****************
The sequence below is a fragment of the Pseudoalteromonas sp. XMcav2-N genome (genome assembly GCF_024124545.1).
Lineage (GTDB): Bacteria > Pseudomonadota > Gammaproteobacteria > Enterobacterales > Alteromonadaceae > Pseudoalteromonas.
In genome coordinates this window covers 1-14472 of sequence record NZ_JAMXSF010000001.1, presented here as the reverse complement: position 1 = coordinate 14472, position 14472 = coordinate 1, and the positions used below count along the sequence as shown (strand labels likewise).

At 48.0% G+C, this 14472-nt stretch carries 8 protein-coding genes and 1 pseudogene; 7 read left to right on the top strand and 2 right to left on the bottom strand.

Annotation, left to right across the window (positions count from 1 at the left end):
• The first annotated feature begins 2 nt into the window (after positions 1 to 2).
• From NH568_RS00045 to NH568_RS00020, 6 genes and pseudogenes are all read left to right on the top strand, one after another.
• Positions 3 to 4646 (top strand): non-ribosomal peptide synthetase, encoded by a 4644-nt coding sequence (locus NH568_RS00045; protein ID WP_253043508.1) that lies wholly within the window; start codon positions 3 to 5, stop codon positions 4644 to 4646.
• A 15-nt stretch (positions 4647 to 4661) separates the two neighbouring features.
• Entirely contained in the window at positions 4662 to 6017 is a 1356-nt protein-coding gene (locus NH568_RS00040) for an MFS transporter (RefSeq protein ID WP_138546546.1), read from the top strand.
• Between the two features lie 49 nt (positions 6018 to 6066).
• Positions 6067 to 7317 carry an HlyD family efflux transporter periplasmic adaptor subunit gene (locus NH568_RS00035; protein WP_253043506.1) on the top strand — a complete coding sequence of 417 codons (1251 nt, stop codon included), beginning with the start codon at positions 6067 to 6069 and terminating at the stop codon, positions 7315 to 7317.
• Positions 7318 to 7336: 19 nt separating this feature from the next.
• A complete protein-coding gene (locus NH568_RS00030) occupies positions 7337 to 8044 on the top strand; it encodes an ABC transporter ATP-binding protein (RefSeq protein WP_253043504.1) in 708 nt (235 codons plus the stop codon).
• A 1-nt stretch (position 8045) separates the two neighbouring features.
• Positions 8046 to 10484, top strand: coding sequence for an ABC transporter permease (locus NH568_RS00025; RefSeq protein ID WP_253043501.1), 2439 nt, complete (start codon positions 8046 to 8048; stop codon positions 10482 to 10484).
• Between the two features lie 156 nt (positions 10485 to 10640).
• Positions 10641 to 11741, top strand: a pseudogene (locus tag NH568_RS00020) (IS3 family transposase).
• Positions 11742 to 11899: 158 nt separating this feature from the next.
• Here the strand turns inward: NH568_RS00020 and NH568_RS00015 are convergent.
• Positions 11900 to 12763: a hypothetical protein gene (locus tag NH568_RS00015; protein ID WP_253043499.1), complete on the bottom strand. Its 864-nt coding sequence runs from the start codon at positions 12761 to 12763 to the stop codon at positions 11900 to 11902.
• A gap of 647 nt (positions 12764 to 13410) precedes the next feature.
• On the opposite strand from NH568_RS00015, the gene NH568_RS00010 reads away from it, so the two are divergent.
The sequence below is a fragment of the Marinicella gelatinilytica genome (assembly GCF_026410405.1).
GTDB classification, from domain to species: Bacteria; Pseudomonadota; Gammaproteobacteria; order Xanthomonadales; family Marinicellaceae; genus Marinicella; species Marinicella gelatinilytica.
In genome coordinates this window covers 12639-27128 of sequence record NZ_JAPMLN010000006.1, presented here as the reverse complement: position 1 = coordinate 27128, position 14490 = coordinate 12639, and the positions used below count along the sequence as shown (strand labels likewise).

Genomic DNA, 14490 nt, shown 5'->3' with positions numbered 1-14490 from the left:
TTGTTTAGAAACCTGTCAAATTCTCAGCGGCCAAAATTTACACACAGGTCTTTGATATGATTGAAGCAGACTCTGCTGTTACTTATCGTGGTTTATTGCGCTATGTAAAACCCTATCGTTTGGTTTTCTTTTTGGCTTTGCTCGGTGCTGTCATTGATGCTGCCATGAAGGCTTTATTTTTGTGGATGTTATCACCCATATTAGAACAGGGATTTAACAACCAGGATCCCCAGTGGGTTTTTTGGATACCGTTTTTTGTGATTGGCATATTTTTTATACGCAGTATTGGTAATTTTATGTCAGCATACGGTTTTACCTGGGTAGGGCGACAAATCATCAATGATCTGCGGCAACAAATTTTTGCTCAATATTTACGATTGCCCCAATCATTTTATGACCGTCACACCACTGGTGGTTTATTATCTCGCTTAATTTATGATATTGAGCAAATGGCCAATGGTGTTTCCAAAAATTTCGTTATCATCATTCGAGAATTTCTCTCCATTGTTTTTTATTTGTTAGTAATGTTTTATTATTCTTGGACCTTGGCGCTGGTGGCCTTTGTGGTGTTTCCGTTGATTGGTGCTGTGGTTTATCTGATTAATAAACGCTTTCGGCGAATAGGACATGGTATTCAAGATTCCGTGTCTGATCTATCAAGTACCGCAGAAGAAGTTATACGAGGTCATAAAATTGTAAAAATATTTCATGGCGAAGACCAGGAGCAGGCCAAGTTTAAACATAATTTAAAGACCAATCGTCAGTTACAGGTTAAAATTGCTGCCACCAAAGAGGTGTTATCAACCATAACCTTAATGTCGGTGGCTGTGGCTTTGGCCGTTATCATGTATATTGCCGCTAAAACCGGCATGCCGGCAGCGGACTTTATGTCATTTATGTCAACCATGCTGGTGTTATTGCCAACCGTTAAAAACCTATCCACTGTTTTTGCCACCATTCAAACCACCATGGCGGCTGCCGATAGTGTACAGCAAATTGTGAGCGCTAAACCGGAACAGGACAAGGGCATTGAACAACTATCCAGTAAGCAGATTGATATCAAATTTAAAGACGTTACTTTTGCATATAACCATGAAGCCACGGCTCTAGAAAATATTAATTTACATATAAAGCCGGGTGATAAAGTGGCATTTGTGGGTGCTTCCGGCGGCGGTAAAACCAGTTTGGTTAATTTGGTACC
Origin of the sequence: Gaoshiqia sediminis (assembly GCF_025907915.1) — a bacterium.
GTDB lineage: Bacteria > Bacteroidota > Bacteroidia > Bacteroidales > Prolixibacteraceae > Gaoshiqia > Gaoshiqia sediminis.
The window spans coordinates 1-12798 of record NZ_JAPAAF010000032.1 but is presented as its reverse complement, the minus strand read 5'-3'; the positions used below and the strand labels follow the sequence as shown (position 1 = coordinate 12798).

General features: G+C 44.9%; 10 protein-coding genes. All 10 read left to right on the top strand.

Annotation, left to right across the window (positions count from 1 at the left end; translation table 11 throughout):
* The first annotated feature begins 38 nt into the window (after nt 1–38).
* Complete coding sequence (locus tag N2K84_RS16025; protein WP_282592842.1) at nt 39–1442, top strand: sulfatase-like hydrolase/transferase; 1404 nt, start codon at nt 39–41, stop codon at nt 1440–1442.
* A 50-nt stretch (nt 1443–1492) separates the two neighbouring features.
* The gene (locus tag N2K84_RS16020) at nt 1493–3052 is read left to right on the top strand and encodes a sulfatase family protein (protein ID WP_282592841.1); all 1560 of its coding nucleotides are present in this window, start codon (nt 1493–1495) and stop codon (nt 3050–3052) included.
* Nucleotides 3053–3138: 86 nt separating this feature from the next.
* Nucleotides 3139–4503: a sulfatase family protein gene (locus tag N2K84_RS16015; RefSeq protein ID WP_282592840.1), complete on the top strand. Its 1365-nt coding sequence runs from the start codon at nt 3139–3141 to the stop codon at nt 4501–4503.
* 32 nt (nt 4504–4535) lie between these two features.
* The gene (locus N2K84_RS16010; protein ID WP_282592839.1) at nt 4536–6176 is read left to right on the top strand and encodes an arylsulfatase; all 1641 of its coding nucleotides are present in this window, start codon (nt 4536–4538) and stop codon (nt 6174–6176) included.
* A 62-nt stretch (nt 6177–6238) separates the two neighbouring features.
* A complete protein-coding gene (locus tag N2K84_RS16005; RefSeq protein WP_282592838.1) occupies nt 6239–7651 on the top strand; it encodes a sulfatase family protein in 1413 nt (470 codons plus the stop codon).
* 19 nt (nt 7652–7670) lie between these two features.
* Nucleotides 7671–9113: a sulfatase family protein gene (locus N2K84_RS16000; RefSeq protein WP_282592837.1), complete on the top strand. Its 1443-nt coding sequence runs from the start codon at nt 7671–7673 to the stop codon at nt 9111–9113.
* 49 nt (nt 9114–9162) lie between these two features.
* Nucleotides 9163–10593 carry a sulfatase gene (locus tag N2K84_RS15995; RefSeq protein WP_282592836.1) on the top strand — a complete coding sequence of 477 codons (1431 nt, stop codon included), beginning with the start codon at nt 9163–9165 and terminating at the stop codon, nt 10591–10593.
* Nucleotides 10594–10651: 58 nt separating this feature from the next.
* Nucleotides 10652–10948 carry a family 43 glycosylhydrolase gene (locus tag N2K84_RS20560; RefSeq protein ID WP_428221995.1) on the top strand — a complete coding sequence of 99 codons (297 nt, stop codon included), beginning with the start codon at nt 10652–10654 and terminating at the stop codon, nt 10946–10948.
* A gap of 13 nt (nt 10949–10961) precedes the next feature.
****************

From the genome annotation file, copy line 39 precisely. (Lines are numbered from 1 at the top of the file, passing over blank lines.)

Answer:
* Nucleotides 3139–4503: a sulfatase family protein gene (locus tag N2K84_RS16015; RefSeq protein ID WP_282592840.1), complete on the top strand. Its 1365-nt coding sequence runs from the start codon at nt 3139–3141 to the stop codon at nt 4501–4503.